Don’t Be Me

It was cold and dark and, although I lay on smooth, satin padding, I had less than a foot to move in any direction. I knew exactly where I was- the guys had locked me in a coffin and buried me and I can’t say I was entirely surprised. We’d done it to other guys.

I knew sooner or later my crew would turn on me. There was always someone thinking they could take my place. They couldn’t, actually, but they didn’t know that. They’d just be getting stoned one night and plotting their mutiny. Thinking up all sorts of instances where they’d imagined I’d slighted them. Sure, I know those guys. Every crew is the same. You treat them well but they never know how good they have it. Now look at this.

From what I could feel, they’d dressed me in the traditional suit with the flower on the lapel. They’d thrown in my camera, a nice touch perhaps, since I’d always taken pictures of our sedated victims. I assumed no one had taken a picture of me- unless they had before they’d thrown the camera in.

I fumbled around with the camera- they’d hung it around my neck- and took a photo of the blackness. It was my impulse to document everything.

When we first started doing this I had a few of those nights where I’d hear a thump downstairs and my eyes would pop open- I’d think what if the guy dug his way out and came after me. But we worked out how impossible it would be even with some of the bigger guys. There’s all the weight of the dirt pressing down on the lid, the lack of oxygen, etc. I mean, by now we’d all become experts on the subject.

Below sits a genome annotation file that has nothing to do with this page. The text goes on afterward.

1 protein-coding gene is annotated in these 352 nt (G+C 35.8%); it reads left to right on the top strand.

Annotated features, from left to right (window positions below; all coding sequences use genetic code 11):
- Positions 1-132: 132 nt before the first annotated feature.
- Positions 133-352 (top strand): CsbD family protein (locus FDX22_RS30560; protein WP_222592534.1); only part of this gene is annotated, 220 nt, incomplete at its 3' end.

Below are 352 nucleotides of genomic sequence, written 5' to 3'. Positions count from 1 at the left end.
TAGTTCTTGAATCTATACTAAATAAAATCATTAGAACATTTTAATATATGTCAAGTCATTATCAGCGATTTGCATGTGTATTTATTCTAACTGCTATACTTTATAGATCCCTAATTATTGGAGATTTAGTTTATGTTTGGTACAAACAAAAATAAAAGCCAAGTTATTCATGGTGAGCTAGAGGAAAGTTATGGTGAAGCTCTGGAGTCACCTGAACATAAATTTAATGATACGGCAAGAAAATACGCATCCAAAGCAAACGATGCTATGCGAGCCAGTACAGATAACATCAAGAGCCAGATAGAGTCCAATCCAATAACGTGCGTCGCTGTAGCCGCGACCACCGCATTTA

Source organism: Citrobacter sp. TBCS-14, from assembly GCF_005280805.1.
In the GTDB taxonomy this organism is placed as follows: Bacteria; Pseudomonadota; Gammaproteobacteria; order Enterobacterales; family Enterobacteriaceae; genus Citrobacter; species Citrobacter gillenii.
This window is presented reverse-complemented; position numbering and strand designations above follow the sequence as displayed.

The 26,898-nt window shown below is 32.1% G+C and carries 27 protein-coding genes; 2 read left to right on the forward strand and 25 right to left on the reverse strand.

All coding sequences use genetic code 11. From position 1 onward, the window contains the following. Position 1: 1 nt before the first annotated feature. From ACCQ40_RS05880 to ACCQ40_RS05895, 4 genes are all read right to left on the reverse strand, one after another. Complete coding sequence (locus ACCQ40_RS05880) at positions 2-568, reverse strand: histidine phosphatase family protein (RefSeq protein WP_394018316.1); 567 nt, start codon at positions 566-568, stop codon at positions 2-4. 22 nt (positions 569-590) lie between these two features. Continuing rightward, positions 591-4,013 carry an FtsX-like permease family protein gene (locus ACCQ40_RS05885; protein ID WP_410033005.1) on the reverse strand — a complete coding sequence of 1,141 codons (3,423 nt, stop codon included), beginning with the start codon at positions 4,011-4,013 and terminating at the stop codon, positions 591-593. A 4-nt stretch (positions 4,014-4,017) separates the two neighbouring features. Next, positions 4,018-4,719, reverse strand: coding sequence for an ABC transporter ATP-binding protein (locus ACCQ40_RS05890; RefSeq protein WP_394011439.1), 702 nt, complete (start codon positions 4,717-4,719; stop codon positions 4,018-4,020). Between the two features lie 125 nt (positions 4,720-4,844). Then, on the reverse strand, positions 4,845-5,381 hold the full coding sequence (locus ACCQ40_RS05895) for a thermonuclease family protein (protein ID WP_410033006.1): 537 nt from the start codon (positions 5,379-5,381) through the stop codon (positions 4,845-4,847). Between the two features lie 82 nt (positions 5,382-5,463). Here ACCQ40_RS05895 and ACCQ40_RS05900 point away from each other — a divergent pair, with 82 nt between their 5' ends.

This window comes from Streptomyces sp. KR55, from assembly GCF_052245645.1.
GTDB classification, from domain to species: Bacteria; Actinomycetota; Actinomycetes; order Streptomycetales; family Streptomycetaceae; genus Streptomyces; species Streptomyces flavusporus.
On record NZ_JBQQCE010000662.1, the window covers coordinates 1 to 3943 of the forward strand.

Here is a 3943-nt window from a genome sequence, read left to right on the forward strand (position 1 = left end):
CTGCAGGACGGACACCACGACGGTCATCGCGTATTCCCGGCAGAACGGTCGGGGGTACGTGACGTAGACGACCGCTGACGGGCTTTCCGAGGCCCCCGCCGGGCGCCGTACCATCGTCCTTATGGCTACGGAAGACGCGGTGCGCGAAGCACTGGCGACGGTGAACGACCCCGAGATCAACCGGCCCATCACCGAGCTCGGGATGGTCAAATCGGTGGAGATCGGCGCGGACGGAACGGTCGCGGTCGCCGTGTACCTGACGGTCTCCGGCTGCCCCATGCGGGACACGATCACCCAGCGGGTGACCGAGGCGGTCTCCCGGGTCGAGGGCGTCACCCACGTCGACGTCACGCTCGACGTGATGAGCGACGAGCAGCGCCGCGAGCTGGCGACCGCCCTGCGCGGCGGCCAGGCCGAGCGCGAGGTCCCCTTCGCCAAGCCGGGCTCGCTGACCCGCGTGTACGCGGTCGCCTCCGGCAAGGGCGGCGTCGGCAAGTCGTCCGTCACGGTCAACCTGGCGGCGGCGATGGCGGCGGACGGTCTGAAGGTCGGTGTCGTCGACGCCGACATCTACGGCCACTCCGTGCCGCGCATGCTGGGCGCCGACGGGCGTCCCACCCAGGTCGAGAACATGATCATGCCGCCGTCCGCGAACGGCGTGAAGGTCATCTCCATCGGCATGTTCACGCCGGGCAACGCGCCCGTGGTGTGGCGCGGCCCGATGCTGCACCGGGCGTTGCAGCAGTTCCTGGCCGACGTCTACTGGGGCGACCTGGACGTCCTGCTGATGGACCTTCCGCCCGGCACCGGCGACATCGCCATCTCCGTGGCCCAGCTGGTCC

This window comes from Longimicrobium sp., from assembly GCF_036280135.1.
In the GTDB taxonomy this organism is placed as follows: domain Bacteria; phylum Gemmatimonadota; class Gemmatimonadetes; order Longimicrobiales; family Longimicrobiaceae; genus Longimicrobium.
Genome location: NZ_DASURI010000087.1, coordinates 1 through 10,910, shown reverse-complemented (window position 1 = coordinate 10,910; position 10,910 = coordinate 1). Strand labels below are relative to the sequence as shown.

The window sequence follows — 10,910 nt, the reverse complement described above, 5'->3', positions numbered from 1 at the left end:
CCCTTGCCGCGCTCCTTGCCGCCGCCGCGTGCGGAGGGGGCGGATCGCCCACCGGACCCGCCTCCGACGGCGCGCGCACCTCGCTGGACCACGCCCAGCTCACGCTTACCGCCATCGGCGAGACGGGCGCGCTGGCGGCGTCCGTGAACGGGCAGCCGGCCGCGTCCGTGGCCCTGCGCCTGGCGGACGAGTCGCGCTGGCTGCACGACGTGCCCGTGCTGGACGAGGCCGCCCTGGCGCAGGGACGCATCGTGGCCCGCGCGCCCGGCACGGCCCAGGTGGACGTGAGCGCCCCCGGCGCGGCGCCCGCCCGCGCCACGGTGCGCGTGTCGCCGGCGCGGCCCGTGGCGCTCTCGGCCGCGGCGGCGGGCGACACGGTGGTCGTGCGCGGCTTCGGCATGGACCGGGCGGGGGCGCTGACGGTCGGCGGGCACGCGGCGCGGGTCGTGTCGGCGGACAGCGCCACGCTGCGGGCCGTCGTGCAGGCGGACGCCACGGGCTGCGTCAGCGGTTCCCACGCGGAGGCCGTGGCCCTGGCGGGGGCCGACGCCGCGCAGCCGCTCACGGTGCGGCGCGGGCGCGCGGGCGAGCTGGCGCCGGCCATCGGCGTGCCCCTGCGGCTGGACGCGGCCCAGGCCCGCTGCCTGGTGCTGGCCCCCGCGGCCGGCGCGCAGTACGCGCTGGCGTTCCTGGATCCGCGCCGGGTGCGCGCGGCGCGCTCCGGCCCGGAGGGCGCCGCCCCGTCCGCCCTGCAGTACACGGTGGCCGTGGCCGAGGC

So I laughed for a little while. I got a kick out of thinking that maybe they could somehow hear me.

Then I rolled over onto my stomach and punched a hole in the floor of the coffin. You can channel all your energy in order to punch that hard from a few inches away, if you know martial arts.

I widened the hole and dug down, packing the dirt down into the end of the coffin as I gradually burrowed down into the earth. My path went down and then sideways and then upward. I breathed as little as I could and kept burrowing and burrowing.

Just as I got to the surface though, my eyes popped open in the blackness and what do ya know, there I was still locked in my little satin box. My dream sure felt real. But there were flaws if I’d really been paying attention. First of all, I don’t know martial arts.

I lay completely still, eyes wide open but seeing nothing.

I heard what sounded like a trumpet. You gotta be kidding me. The angel of death blowing his horn, right? They do this when everyone dies? The trumpeting went on, becoming more and more deafening. I covered my ears.

Then there was a knocking. It came from underneath, I could feel the vibrations on the wood. There was a prying noise as the bottom of the coffin was pried downwards. I slid to one side, face-to-face with some beady little eyes. A clammy hand grabbed my hair and dragged me through the opening and downwards.

As I was being pulled downward through the dirt and it was getting warmer and warmer I got a little worried. Then I remembered the camera and as I began to see the flickering red light and scenes of demonic torture I clicked away, gleefully documenting my descent. When I ran out of film I unhooked the camera from my neck and left it in the dirt tunnel for someone to find some day, to be warned. “Hey kids! Don’t be me!”

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